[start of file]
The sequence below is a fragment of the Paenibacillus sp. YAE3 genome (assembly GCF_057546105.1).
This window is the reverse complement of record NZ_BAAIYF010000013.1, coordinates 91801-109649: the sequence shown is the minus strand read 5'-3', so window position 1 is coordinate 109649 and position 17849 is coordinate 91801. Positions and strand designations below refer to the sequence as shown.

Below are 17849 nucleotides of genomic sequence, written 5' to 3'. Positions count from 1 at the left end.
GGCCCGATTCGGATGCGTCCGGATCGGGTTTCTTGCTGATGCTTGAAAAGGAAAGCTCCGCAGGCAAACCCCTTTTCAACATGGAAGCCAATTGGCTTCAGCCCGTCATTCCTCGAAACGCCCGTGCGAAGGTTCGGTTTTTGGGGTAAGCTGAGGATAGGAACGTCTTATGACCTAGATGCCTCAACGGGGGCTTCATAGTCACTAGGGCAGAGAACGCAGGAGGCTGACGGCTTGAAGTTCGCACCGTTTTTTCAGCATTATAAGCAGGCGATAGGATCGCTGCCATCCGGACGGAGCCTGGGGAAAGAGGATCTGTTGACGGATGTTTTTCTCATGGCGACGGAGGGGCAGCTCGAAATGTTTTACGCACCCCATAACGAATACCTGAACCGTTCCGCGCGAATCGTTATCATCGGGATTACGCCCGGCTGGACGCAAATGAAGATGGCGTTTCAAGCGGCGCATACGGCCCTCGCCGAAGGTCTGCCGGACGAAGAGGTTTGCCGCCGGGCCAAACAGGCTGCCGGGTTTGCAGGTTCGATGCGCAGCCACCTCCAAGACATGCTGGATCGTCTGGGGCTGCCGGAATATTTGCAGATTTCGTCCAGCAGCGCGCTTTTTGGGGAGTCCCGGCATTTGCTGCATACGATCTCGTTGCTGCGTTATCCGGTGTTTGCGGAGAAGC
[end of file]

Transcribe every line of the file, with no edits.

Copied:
The sequence below is a fragment of the Paenibacillus sp. YAE3 genome (assembly GCF_057546105.1).
This window is the reverse complement of record NZ_BAAIYF010000013.1, coordinates 91801-109649: the sequence shown is the minus strand read 5'-3', so window position 1 is coordinate 109649 and position 17849 is coordinate 91801. Positions and strand designations below refer to the sequence as shown.

Below are 17849 nucleotides of genomic sequence, written 5' to 3'. Positions count from 1 at the left end.
GGCCCGATTCGGATGCGTCCGGATCGGGTTTCTTGCTGATGCTTGAAAAGGAAAGCTCCGCAGGCAAACCCCTTTTCAACATGGAAGCCAATTGGCTTCAGCCCGTCATTCCTCGAAACGCCCGTGCGAAGGTTCGGTTTTTGGGGTAAGCTGAGGATAGGAACGTCTTATGACCTAGATGCCTCAACGGGGGCTTCATAGTCACTAGGGCAGAGAACGCAGGAGGCTGACGGCTTGAAGTTCGCACCGTTTTTTCAGCATTATAAGCAGGCGATAGGATCGCTGCCATCCGGACGGAGCCTGGGGAAAGAGGATCTGTTGACGGATGTTTTTCTCATGGCGACGGAGGGGCAGCTCGAAATGTTTTACGCACCCCATAACGAATACCTGAACCGTTCCGCGCGAATCGTTATCATCGGGATTACGCCCGGCTGGACGCAAATGAAGATGGCGTTTCAAGCGGCGCATACGGCCCTCGCCGAAGGTCTGCCGGACGAAGAGGTTTGCCGCCGGGCCAAACAGGCTGCCGGGTTTGCAGGTTCGATGCGCAGCCACCTCCAAGACATGCTGGATCGTCTGGGGCTGCCGGAATATTTGCAGATTTCGTCCAGCAGCGCGCTTTTTGGGGAGTCCCGGCATTTGCTGCATACGATCTCGTTGCTGCGTTATCCGGTGTTTGCGGAGAAGC